The soybean market gained what it lost yesterday, but overall is positioned 70c/bu down from mid Jan. highs. There is still plenty of unease in the soybean market regarding South American harvest. The general sense is the Brazilian crop could potentially set records. Low US carryout has the market antsy and eager to see the upcoming USDA WASDE report next week. Local soybean bids now hover around $14.50-$15.00 bu picked up depending on location. Faba bean export bids remain virtually non-existent due to a return to global trade normal. Production in Australia and parts of Europe are back on track and importers are falling back into previously established buying relationships. Feed faba bids are near $7.50/bu FOB farm location dependent. Current crop dry bean bids have come off harvest highs due to abundant North American supply. We continue to hear reports of new crop seed shortage due to poor germination. New crop dry bean contracts are available at attractive price levels. Contact Rayglen to book your acres.
Lentil markets continue to strengthen this week. Large greens lentils are up to $0.36/lb picked up on farm in some locations, with new crop trading at $0.30/lb FOB for #2 or better quality, including an Act of God. Red lentils are trading at $0.30/lb delivered plant, with new crop bid between $0.24/lb to $0.26/lb. The difference in new crop values depend on grower preferences: deferred delivery contracts vs Act of God or FOB farm vs delivered. Small greens have been trading between $0.31-$0.32 delivered this week, while new crop trades between $0.27-$0.28 for a #1 and $0.25-$0.26 for a #2 with Act of God, picked up on farm. New crop prices are strong as buyers fight against many other commodities which also show good returns for the fall. Buyers want to secure acres/production and once they do, we could see prices take a dramatic drop or disappear altogether until we see what moisture and crop conditions look like.
Barley markets remain the same as previous weeks. There is still a huge push into the feed markets for barley sitting in bins, with bids ranging anywhere from $5.50/bu to $6.25/bu FOB farm, location and time frame dependant. New crop feed is roughly the same story and you can pencil in $5.00/bu, give or take pending area, for the 2021 harvest. All the talk is on feed, feed, feed without much to say on the malt side of business these days. Given the number of acres signed up in 2020, maltsters are still pushing to clean their production contracts up before they start heavily targeting new crop. Rumblings are about that you can get around $6.00/bu delivered as malt price, but at the end of the day do you go with what’s easy and target some new crop feed pricing or push to make malt? Some of the newer malt varieties give you a great option to explore both worlds. The extra yield you can obtain might warrant getting rid of some of the older Metcalfe and Copeland and start thinking about the future. A year such as this is a great opportunity to do so. If you pencil in the yield difference alongside the price of feed right now, getting some new seed just may, and more than likely will, put more money back into your pocket at the end of the day. Whether you get $5.00/bu and sell it for malt, or $5.00/bu and sell it for feed – does it really make a difference to you as to which market it pushes into? It shouldn’t. Take some time and really think about the future of the barley world. How long will the old crops continue to stick around and still be bought? Why not get ahead of the game. Sell the Metcalfe or Copeland sitting in your bins right now for feed if you have to and update that seed! Really, it’s a “win-win” situation because when was the last time you were able to get $6.25 for Metcalfe or Copeland and do it with a whole lot less risk?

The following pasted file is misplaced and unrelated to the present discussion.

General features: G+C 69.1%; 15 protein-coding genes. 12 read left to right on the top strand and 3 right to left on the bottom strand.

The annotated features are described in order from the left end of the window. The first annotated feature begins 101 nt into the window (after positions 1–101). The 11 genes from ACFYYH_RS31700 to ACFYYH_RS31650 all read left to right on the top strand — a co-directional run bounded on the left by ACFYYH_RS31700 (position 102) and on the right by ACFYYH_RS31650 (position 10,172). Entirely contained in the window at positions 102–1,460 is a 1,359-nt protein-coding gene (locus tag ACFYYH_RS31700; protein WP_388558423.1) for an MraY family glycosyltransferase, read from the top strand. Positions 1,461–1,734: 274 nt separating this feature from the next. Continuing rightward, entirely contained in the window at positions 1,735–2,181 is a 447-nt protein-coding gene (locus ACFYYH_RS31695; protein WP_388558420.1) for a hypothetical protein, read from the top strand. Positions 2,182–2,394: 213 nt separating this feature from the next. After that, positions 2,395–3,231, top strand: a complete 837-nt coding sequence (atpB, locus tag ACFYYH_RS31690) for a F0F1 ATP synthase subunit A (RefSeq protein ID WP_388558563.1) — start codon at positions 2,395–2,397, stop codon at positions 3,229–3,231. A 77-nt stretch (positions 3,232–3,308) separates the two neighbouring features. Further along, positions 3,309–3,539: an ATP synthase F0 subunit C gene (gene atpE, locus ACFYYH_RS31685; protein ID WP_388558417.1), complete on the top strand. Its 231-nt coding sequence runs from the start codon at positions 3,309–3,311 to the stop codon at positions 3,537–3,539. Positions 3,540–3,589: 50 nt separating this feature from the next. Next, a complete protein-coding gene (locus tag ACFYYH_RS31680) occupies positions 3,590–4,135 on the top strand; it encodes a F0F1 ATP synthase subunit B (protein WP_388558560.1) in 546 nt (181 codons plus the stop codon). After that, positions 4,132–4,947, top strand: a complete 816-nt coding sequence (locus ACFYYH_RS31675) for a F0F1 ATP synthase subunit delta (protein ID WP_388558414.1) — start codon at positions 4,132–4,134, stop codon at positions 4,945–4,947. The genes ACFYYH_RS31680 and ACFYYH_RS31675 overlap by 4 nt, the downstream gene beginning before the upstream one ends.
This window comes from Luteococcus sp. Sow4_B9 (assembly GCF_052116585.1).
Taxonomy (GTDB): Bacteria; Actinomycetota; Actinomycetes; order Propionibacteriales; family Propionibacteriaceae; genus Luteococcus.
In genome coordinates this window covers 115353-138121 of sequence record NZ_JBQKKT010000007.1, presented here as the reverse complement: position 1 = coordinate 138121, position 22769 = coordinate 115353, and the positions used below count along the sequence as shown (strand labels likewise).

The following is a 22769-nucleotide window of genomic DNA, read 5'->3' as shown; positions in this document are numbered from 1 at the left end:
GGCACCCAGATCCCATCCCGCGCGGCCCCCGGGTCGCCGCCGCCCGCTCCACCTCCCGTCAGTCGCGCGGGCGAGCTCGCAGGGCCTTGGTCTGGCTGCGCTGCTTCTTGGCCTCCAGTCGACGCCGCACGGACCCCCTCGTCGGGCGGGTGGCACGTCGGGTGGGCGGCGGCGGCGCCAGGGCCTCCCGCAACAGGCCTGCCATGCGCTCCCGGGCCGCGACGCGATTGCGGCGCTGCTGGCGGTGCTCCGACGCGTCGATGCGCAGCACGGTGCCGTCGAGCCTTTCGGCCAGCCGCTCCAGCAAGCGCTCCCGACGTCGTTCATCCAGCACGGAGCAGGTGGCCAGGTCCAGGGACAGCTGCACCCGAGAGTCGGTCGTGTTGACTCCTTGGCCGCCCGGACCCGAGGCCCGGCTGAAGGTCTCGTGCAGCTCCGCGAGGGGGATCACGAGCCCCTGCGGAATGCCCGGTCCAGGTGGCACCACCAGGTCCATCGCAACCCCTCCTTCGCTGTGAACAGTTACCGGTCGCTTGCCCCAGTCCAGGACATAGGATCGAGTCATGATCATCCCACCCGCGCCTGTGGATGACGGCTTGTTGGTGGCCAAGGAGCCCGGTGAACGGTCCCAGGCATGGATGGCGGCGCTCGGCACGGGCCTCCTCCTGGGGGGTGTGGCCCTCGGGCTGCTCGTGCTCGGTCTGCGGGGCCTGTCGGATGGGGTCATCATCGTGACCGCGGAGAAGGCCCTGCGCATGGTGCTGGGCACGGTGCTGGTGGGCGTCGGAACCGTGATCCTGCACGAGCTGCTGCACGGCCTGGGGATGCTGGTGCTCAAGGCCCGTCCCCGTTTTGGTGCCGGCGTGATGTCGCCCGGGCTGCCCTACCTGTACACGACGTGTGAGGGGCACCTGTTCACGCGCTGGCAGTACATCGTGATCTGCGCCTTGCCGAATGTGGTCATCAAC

Rayglen Market Comments are for informational purposes only. Rayglen Commodities and its agents or employees shall not be liable for any loss or damage suffered by any person as a result of reliance on any of the contents contained within these products, whether such loss or damage arises from negligence or misrepresentation or any act or omission of its agents or employees.